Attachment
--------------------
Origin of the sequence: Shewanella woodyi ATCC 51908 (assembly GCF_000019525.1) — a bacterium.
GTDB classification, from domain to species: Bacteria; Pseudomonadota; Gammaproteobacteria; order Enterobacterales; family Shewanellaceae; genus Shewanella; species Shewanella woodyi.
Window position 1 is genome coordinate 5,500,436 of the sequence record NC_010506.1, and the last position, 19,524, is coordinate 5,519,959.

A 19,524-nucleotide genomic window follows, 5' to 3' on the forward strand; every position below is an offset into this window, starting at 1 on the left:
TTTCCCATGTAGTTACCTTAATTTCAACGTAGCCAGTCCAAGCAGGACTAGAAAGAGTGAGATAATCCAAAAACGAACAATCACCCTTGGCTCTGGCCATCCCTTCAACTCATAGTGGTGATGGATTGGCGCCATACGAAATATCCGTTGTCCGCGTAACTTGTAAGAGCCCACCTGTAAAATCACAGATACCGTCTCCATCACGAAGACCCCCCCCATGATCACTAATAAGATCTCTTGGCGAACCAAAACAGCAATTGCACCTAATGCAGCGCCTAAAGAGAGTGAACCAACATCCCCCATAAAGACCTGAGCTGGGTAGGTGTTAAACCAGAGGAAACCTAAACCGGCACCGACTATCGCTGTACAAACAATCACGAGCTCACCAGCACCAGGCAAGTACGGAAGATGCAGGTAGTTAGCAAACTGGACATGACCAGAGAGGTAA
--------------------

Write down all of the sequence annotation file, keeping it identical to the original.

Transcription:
Origin of the sequence: Shewanella woodyi ATCC 51908 (assembly GCF_000019525.1) — a bacterium.
GTDB classification, from domain to species: Bacteria; Pseudomonadota; Gammaproteobacteria; order Enterobacterales; family Shewanellaceae; genus Shewanella; species Shewanella woodyi.
Window position 1 is genome coordinate 5,500,436 of the sequence record NC_010506.1, and the last position, 19,524, is coordinate 5,519,959.

A 19,524-nucleotide genomic window follows, 5' to 3' on the forward strand; every position below is an offset into this window, starting at 1 on the left:
TTTCCCATGTAGTTACCTTAATTTCAACGTAGCCAGTCCAAGCAGGACTAGAAAGAGTGAGATAATCCAAAAACGAACAATCACCCTTGGCTCTGGCCATCCCTTCAACTCATAGTGGTGATGGATTGGCGCCATACGAAATATCCGTTGTCCGCGTAACTTGTAAGAGCCCACCTGTAAAATCACAGATACCGTCTCCATCACGAAGACCCCCCCCATGATCACTAATAAGATCTCTTGGCGAACCAAAACAGCAATTGCACCTAATGCAGCGCCTAAAGAGAGTGAACCAACATCCCCCATAAAGACCTGAGCTGGGTAGGTGTTAAACCAGAGGAAACCTAAACCGGCACCGACTATCGCTGTACAAACAATCACGAGCTCACCAGCACCAGGCAAGTACGGAAGATGCAGGTAGTTAGCAAACTGGACATGACCAGAGAGGTAA